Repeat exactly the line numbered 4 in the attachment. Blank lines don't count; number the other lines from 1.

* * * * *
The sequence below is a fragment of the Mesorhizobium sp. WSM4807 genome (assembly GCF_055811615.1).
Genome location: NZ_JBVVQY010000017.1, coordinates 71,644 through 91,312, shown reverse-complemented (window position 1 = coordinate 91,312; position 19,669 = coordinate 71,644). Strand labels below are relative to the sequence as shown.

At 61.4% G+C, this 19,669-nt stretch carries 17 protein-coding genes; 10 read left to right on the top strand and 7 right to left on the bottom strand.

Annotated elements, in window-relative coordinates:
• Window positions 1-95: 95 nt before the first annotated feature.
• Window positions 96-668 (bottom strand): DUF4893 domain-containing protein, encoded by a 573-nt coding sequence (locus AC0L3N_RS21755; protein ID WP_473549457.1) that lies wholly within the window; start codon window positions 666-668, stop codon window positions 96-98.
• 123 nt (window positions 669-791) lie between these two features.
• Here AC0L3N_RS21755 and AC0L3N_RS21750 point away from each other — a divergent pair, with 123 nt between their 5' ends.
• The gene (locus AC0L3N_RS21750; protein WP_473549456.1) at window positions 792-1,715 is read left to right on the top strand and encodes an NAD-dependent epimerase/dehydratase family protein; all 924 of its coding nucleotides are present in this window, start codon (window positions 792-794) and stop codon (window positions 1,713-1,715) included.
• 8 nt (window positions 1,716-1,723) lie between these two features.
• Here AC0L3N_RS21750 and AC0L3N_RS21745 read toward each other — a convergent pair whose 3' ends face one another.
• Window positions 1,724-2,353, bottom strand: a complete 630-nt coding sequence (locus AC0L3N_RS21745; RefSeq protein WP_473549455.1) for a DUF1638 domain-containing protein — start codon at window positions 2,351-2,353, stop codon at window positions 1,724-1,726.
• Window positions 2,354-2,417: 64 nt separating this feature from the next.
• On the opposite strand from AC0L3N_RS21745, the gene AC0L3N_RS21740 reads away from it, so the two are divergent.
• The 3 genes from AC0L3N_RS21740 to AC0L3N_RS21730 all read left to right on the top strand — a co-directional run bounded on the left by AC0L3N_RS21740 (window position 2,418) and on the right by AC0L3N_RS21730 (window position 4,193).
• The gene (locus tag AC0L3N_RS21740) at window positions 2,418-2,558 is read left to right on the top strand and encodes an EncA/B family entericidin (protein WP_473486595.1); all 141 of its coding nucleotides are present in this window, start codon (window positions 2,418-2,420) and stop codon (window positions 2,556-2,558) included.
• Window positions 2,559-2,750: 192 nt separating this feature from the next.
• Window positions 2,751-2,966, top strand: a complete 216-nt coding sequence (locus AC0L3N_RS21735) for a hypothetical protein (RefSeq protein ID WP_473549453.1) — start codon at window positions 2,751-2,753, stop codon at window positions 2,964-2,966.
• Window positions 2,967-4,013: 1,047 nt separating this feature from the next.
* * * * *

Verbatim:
Annotated elements, in window-relative coordinates: